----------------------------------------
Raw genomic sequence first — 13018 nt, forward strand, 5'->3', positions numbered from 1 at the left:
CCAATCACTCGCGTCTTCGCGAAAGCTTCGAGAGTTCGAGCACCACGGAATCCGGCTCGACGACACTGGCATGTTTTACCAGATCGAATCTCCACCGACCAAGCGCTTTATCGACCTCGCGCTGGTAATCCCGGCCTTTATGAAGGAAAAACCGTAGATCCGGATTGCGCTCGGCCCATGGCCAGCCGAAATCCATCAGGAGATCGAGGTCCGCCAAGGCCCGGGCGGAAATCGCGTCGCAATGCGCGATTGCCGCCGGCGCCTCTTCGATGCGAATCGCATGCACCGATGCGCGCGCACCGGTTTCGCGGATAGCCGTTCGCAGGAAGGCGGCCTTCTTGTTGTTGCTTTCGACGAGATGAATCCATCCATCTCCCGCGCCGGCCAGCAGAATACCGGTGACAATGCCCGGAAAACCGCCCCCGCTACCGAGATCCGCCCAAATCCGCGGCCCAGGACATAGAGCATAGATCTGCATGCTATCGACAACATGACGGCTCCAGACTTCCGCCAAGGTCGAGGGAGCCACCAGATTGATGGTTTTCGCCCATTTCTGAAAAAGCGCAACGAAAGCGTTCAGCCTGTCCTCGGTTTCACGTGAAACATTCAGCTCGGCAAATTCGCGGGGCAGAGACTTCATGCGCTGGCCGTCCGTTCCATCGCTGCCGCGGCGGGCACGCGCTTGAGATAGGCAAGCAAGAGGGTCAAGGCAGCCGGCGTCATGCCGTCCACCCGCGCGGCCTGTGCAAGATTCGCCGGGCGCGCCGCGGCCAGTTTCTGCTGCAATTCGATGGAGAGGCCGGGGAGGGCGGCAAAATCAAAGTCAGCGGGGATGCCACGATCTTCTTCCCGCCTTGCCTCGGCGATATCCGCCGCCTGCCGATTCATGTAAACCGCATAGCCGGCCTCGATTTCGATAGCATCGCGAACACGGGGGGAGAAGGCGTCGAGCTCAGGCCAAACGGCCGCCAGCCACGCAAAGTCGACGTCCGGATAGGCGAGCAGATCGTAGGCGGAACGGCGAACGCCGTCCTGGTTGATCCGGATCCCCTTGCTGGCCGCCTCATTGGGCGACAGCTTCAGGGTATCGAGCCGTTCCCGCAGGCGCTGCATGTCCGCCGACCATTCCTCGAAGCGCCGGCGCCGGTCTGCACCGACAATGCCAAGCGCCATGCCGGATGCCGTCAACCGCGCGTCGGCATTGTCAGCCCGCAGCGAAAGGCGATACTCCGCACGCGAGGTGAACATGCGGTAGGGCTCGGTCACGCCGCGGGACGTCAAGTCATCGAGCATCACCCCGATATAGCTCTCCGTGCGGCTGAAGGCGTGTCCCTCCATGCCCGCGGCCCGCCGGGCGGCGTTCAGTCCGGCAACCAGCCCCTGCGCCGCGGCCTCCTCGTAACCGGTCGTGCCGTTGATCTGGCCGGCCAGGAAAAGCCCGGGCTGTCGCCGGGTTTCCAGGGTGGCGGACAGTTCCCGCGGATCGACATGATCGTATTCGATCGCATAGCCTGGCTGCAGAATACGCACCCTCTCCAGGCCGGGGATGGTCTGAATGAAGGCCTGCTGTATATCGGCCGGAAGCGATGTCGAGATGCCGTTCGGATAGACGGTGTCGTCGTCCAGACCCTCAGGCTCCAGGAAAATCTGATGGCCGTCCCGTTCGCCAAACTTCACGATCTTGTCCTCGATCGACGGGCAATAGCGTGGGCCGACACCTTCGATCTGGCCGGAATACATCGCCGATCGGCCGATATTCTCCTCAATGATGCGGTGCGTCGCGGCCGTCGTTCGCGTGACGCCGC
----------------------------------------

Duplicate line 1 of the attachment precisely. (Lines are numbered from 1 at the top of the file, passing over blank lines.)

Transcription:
Raw genomic sequence first — 13018 nt, forward strand, 5'->3', positions numbered from 1 at the left: